From the ‘July Days’ to the workers’ revolution in Russia 1917
- 06 Nov 2017
At the end of the abortive workers and sailors’ uprising in Petrograd (St. Petersburg) in July 1917, nearly all the leaders of the Bolshevik Party were in prison or in hiding, slandered as agents of German imperialism. Yet within months the same Bolshevik party was poised to seize power for the working class.
These prisoners included the sailors Raskolnikov and his comrade Semyon Roshal from the hotbed of revolutionary fervor on the nearby island of Kronstadt, as well as Leon Trotsky and others from the national Bolshevik headquarters in the city center. Bolshevik leader V.I. Lenin and Grigory Zinoviev fled to Finland, where they stayed in hiding for fear of assassination. The Bolshevik headquarters was seized by the Provisional Government.
The Bolsheviks’ real crime, of course, was not that they served the German Kaiser, but that they stood with the revolutionary proletariat in Russia instead of abandoning it. The Bolsheviks did this during the “July Days,” when a large section — but still a minority — of the working class went into the streets against the Provisional Government. This provisional bourgeois regime continued to force the Russian Army to fight in World War I despite the hatred of the masses for that war.
Then came another turnaround that not only would lead to freeing the revolutionaries from prison, but also would put the Bolsheviks in a position to lead an insurrection.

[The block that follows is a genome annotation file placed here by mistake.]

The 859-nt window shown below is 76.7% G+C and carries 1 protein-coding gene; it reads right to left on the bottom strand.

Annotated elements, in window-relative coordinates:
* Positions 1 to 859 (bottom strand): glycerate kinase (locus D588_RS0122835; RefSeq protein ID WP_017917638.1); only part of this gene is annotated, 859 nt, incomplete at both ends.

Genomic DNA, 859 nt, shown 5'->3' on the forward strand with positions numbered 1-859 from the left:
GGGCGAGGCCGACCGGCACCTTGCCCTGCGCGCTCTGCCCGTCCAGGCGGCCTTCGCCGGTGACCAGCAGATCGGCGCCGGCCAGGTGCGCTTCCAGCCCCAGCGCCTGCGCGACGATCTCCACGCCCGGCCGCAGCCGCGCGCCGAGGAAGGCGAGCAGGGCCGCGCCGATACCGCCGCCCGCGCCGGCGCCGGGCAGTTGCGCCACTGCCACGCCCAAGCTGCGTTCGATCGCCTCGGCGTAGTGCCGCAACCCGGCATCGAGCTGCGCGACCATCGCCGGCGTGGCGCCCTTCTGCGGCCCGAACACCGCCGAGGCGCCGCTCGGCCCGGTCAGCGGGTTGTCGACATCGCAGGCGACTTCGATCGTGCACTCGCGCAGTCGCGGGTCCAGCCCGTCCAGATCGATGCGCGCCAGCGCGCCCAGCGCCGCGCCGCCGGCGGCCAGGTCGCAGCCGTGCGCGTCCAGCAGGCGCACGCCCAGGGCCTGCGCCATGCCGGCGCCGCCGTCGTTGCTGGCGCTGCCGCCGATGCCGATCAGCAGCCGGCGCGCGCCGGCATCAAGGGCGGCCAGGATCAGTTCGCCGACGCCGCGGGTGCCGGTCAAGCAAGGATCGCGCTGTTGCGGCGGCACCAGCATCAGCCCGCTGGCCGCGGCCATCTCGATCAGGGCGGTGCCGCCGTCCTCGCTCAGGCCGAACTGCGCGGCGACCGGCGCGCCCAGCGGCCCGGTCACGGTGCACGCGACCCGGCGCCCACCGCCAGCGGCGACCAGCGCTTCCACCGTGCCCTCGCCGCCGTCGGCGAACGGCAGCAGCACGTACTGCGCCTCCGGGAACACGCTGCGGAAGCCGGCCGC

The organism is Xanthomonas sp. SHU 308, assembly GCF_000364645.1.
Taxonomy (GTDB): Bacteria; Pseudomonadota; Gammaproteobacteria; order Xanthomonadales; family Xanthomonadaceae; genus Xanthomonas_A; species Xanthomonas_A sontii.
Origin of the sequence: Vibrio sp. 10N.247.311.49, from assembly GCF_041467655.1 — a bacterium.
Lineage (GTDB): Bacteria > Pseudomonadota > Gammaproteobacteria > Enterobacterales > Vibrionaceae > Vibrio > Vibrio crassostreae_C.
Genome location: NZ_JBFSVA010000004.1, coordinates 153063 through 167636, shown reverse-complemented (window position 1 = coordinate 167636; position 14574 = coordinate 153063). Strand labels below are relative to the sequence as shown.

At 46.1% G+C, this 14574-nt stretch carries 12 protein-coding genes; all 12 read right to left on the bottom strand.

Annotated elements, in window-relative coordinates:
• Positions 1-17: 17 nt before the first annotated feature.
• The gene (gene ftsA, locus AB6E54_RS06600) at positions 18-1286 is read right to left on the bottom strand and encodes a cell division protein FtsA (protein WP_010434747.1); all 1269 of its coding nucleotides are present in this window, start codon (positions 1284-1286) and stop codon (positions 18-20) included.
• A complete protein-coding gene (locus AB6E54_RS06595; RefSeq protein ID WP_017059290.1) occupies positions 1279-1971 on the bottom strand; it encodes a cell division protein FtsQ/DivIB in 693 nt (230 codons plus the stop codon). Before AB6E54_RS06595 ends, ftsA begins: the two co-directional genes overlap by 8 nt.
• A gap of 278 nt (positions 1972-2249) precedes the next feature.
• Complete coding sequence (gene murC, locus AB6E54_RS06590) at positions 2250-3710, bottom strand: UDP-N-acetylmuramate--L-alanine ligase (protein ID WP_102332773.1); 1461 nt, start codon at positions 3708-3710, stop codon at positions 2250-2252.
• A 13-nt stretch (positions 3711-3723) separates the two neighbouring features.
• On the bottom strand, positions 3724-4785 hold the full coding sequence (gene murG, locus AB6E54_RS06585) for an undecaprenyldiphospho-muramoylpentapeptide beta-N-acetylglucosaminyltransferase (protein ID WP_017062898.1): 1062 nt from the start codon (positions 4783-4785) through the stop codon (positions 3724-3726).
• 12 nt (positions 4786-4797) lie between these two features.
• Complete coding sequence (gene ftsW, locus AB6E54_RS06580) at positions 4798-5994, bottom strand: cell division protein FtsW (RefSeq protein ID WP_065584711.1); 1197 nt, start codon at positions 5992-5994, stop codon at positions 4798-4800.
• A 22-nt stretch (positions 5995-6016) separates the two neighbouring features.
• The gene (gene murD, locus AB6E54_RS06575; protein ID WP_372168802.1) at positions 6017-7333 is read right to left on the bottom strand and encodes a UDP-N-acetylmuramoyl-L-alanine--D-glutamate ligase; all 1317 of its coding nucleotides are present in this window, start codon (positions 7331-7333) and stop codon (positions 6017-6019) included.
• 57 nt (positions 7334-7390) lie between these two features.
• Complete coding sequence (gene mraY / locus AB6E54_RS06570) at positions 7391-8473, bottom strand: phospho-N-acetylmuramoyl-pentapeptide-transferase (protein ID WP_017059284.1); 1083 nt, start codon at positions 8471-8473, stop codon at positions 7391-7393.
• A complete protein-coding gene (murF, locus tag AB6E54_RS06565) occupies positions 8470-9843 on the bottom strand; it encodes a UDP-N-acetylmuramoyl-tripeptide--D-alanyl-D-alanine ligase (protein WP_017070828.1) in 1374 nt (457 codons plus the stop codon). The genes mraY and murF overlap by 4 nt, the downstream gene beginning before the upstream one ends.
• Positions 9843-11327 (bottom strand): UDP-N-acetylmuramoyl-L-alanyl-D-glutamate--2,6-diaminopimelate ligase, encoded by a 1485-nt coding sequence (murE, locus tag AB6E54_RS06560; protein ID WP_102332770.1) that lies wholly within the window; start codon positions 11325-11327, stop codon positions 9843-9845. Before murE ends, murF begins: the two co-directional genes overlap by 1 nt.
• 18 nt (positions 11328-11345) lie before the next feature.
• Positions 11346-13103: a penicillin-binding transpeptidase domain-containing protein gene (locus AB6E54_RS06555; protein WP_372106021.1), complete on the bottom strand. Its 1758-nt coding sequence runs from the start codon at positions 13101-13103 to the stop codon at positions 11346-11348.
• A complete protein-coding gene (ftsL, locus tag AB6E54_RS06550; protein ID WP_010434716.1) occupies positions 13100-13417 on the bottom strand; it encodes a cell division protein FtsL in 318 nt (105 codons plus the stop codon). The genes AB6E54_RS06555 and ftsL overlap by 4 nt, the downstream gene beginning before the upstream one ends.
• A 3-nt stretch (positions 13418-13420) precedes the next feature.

Czarist general Lavr Kornilov, in a conspiracy with the leaders of the provisional government, that is, Prime Minister Alexander Kerensky and other pro-bourgeois forces, promised to lead troops against Petrograd to carry out a coup against the left forces. It soon became apparent that these counterrevolutionary officers intended not only to arrest and kill Bolsheviks, but also to eliminate the entire provisional government that issued from the revolution that overthrew the monarchy in February and March.
The only defense possible was one that depended on the masses, in particular the armed units of workers called the Red Guards. The parties in the government that feared a czarist counterrevolution absolutely needed the Bolsheviks to organize a defense because the revolutionary workers and sailors would follow orders only from the Bolsheviks. In return, the Bolsheviks would organize the defense of Petrograd only if the government freed their leaders and supplied them with arms for the workers.
Bolsheviks freed from prison
Faced with the danger from czarist reaction, the government allowed the local soviet, now led by Bolsheviks, to take leadership of the Military Revolutionary Committee to defend Petrograd. There was still a threat of czarist reaction, but the Kornilov uprising itself had already collapsed for the same reason that czarist forces were incapable of suppressing the earlier revolution: the rank-and-file troops would not follow the orders of the czarist officers.